Jeff Atwater Defends Mitt Romney’s Campaign Strategy Comments
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Florida's Chief Financial Officer Jeff Atwater defended Republican presidential nominee Mitt Romney from the national media onslaught coming his way for unguarded closed-door statements made months ago in Boca Raton.
Atwater, noting he had not actually read or heard Romney’s comments that were covertly recorded and turned over to the liberal Mother Jones magazine, said from the media reports it sounds as though Romney was addressing campaign strategy.
Something all candidates do.
“It seems to me like what he was expressing is ‘my job,’” Atwater said, following the state Cabinet meeting Tuesday in the Capitol.
“My job is to go talk to those individuals who I have a chance of persuading. My job is to talk to those folks who may still be open-minded to what I am talking about. Now if that was the intent of what he was saying, I think all of us have heard candidates speak in that language all the time.”
Atwater, who leads Florida Catholics for Romney, added that Romney at that time was concerned he had only six months of campaign time, a finite amount of resources and a limited number of battleground states, including Florida.
“If that was the intent, and it may not have been as artfully expressed as it should have been, (but) every candidate has done this,” Romney said. “Every candidate has at one time said ‘I’m speaking to people who I believe are still undecided about what I believe in. Some are clearly not going to be with me. And I’m going to speak to those who are still open-minded.”
Romney was addressing what he believed was a room full of well-financed potential supporters and undecided voters in Boca Raton as the primary was winding down and his prospects grew of being the party’s presidential nominee.
"There are 47 percent of the people who will vote for the president no matter what," Romney says in one clip. "All right -- there are 47 percent who are with him, who are dependent on government, who believe that, that they are victims, who believe that government has the responsibility to care for them. Who believe that they are entitled to health care, to food, to housing."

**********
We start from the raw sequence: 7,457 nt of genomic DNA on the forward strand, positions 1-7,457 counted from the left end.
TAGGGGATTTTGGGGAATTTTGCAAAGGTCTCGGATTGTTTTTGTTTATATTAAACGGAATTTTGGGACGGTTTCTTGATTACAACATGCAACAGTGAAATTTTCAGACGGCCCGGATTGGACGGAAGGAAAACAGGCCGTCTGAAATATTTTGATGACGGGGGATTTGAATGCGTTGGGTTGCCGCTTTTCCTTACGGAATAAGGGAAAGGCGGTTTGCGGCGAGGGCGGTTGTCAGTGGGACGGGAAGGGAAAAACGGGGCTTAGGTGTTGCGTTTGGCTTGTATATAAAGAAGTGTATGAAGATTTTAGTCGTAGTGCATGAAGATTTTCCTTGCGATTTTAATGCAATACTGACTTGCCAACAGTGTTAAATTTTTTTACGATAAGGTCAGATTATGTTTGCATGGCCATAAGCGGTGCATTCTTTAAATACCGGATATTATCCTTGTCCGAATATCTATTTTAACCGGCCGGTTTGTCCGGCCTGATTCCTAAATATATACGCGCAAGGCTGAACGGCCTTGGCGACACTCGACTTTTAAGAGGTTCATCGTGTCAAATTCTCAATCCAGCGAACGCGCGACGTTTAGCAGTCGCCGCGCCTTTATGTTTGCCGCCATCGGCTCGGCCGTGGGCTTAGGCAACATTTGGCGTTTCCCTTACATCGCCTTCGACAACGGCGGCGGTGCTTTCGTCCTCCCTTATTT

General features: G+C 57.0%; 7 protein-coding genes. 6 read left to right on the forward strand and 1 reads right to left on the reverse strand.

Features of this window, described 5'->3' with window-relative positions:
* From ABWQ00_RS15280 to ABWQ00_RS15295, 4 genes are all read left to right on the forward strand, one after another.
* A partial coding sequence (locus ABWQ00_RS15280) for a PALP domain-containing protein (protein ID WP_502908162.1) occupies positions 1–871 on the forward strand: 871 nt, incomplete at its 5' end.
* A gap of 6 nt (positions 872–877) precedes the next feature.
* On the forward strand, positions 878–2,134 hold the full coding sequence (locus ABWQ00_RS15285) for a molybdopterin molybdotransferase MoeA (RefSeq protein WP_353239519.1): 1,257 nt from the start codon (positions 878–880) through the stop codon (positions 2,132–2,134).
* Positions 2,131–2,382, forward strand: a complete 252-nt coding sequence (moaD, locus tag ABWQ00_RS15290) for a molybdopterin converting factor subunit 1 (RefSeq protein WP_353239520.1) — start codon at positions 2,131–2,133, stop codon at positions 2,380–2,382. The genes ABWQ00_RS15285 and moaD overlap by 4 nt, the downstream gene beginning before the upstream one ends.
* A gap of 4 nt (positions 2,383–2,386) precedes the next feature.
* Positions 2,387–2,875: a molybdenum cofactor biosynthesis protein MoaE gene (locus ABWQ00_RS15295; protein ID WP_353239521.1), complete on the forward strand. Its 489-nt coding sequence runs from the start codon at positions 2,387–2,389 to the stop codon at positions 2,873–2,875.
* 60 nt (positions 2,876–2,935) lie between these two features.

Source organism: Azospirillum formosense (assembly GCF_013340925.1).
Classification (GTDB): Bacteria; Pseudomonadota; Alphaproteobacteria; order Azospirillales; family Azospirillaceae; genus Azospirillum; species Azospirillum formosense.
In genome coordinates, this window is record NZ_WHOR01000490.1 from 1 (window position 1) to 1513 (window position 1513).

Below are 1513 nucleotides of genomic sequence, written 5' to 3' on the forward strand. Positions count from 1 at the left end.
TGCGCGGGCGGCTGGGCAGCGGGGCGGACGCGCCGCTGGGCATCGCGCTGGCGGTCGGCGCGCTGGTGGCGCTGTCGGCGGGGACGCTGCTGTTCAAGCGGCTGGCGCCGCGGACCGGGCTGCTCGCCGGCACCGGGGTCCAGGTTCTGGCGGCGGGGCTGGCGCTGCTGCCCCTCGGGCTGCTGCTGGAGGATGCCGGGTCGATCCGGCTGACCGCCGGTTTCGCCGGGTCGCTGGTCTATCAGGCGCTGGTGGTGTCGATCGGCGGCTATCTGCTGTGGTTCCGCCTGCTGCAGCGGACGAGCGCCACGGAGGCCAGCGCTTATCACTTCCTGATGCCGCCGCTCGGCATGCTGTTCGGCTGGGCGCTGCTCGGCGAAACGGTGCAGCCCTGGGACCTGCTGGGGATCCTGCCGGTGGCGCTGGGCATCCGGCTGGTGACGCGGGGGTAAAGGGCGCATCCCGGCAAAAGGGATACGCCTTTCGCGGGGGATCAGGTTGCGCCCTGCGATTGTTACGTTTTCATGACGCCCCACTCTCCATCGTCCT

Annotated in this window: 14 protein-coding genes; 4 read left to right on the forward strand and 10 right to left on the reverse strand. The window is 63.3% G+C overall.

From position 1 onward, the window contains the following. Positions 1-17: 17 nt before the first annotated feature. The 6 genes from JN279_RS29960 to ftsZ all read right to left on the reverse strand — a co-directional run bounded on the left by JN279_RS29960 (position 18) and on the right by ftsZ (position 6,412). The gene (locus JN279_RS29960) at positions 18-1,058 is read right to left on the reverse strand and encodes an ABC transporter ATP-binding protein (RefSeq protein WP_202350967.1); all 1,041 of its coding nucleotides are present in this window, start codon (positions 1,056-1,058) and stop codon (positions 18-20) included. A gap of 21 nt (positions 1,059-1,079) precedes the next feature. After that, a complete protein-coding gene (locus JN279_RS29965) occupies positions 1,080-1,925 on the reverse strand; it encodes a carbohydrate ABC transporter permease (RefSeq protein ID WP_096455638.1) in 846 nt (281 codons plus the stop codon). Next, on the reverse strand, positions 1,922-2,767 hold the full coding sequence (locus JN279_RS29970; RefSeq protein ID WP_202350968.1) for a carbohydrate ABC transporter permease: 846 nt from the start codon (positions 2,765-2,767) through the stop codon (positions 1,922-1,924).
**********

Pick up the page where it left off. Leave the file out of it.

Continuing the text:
Romney has claimed in campaign stops that the Obama administration has pushed for state-by-state welfare waivers as a means to shore up his base.
"[M]y job is not to worry about those people. I'll never convince them they should take personal responsibility and care for their lives," Romney continued to his Boca Raton crowd.
New York Magazine reported that credit for the leak going viral goes to James Carter IV, the grandson of former President Jimmy Carter, "who has been toiling online as an opposition researcher" and is "currently looking for work."
Both Atwater and Gov. Rick Scott agreed that even though the room Romney addressed was supposedly closed to the media and general public, they never personally consider anything they say to be off-the-record.
“I assume everything I say is public,” Scott told reporters Tuesday.
While it is illegal to illegally record someone without their knowledge or consent in Florida, Atwater said elected officials must always be “on-game” at all times.
“Any one of us who believes there’s not a camera on or a recording device or a cell phone, you’re living yesterday,” said Atwater.
Reach Jim Turner at firstname.lastname@example.org or at (772) 215-9889.